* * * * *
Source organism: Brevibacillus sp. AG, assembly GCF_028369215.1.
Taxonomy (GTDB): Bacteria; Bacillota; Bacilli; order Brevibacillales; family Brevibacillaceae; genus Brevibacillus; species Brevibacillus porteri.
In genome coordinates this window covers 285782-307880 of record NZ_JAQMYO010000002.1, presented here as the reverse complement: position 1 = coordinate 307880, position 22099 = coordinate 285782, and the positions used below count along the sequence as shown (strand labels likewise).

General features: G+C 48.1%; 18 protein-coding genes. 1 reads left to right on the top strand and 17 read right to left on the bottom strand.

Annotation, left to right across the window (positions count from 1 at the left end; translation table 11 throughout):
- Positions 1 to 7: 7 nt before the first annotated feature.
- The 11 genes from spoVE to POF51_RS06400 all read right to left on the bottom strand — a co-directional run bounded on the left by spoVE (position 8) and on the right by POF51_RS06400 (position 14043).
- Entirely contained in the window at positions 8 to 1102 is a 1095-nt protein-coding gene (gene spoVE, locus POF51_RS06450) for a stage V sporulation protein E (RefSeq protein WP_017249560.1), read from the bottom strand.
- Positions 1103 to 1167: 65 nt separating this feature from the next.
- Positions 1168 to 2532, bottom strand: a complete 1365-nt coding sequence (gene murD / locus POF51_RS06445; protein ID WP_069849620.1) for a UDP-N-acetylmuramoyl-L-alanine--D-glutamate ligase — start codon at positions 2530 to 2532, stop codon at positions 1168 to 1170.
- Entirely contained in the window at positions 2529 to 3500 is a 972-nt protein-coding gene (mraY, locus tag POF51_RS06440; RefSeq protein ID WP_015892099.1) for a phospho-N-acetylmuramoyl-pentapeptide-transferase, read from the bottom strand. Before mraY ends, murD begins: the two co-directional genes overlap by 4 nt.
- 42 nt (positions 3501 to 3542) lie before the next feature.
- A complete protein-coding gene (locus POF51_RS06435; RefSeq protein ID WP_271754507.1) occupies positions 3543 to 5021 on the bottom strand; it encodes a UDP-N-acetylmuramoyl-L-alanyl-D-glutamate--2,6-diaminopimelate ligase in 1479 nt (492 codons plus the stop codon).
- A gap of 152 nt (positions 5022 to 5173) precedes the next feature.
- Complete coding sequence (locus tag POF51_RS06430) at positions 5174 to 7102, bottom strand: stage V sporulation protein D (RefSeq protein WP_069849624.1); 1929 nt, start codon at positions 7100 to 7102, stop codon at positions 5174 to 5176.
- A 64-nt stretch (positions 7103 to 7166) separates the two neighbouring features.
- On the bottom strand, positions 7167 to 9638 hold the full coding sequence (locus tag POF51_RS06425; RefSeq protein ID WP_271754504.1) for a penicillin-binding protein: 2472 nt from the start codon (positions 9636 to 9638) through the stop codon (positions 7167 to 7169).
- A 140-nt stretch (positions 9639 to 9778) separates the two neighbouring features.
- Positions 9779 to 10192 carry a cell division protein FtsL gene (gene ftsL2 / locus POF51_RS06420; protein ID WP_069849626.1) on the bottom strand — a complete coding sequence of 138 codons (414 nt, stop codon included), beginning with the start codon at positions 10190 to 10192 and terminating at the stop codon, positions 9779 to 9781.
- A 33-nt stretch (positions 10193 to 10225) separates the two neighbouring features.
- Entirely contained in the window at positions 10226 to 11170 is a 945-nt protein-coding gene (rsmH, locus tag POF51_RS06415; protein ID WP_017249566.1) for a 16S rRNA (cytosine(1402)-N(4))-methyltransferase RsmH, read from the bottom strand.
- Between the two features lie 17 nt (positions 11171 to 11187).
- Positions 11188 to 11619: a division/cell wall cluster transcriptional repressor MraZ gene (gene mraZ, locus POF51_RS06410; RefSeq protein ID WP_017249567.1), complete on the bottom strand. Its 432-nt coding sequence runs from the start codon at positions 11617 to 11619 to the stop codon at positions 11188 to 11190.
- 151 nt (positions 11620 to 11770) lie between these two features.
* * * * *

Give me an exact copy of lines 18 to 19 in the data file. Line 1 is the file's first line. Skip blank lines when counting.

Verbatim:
- A 140-nt stretch (positions 9639 to 9778) separates the two neighbouring features.
- Positions 9779 to 10192 carry a cell division protein FtsL gene (gene ftsL2 / locus POF51_RS06420; protein ID WP_069849626.1) on the bottom strand — a complete coding sequence of 138 codons (414 nt, stop codon included), beginning with the start codon at positions 10190 to 10192 and terminating at the stop codon, positions 9779 to 9781.